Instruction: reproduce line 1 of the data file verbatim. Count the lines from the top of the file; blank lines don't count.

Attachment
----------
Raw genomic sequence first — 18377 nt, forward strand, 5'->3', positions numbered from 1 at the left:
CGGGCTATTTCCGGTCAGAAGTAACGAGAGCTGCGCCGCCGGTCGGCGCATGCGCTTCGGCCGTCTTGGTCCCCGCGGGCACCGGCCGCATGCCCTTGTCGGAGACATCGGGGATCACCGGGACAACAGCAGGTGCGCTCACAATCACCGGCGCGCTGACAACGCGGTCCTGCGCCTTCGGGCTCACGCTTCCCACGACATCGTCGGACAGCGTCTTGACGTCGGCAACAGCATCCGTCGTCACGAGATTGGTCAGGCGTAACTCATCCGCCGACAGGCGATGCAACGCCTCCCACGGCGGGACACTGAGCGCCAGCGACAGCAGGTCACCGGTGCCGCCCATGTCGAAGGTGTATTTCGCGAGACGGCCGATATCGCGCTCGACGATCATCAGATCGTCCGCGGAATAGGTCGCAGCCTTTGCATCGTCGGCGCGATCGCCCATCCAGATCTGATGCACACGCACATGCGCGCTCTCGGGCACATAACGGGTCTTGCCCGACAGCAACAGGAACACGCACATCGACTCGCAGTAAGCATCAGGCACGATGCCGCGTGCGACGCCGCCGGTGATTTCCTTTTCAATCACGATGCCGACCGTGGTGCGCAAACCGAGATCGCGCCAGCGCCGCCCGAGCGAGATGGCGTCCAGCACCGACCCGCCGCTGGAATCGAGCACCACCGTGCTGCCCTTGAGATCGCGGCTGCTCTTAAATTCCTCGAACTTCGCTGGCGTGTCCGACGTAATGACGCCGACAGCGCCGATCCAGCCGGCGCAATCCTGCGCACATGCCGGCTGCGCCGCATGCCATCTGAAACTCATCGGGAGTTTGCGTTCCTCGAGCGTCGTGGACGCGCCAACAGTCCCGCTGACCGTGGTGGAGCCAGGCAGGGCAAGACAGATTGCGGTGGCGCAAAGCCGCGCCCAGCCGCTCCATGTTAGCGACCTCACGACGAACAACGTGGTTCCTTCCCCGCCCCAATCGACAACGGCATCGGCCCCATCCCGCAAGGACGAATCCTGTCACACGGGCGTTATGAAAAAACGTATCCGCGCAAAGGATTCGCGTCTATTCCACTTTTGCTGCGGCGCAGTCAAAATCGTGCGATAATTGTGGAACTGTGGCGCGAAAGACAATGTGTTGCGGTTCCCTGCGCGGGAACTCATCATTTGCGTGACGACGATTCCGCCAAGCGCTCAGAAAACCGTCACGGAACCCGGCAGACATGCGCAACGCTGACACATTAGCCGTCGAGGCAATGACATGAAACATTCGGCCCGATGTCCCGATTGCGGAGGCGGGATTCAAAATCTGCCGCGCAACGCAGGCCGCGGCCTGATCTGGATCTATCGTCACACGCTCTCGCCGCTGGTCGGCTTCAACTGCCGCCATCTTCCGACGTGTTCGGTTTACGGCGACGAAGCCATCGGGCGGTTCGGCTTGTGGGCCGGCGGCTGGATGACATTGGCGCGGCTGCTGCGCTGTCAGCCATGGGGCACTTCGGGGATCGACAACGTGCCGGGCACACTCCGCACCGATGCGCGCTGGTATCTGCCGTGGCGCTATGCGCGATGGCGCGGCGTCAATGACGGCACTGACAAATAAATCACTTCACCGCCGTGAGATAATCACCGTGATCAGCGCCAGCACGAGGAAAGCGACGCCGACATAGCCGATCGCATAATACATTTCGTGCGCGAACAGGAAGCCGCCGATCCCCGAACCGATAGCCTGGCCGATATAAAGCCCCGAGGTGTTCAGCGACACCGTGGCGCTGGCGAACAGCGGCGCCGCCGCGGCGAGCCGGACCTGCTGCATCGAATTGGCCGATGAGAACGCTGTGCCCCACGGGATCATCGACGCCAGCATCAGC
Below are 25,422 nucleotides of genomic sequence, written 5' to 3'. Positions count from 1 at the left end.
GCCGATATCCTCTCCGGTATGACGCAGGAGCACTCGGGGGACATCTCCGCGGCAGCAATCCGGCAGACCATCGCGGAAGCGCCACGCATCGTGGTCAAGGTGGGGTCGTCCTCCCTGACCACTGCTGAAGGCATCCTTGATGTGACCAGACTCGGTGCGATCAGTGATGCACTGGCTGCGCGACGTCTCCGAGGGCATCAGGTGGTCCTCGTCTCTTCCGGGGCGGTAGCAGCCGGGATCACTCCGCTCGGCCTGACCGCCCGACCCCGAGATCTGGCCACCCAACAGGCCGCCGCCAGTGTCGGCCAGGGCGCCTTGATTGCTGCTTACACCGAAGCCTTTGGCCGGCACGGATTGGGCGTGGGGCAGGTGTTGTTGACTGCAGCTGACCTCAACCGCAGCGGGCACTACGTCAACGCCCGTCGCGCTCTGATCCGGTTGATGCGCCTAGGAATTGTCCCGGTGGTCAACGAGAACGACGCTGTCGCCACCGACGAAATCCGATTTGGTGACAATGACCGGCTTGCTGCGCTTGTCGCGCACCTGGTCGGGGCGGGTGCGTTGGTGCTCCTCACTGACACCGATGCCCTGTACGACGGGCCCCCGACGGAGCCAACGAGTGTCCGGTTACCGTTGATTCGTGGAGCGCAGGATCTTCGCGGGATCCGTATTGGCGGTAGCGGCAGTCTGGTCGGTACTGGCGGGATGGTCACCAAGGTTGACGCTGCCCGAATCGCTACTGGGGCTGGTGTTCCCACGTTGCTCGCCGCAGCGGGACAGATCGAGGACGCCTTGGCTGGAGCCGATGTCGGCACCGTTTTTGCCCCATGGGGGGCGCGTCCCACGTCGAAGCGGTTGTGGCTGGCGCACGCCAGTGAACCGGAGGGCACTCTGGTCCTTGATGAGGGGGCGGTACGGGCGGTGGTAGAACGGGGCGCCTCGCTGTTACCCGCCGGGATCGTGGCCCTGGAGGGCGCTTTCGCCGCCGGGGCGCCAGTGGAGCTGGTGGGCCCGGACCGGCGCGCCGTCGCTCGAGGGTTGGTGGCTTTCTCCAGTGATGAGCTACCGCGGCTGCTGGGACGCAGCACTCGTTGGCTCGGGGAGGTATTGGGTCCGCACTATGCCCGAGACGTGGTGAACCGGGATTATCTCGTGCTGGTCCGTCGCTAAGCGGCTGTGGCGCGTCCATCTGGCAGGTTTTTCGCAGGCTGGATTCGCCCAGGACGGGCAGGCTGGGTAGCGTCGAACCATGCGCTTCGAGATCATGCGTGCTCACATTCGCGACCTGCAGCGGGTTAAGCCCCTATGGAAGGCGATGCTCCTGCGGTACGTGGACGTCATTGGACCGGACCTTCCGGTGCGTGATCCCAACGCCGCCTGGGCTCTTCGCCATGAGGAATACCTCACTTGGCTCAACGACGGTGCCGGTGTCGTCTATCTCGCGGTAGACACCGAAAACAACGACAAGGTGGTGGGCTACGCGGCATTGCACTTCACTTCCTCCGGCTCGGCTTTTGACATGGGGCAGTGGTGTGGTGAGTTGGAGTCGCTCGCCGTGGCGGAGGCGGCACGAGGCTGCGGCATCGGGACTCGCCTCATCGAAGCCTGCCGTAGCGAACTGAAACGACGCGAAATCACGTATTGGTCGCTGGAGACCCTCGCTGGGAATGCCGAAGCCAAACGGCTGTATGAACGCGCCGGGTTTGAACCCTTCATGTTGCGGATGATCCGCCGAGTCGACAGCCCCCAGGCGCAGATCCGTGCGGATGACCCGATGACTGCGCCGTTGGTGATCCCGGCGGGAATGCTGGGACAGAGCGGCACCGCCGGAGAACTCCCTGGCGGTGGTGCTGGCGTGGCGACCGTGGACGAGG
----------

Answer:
Raw genomic sequence first — 18377 nt, forward strand, 5'->3', positions numbered from 1 at the left: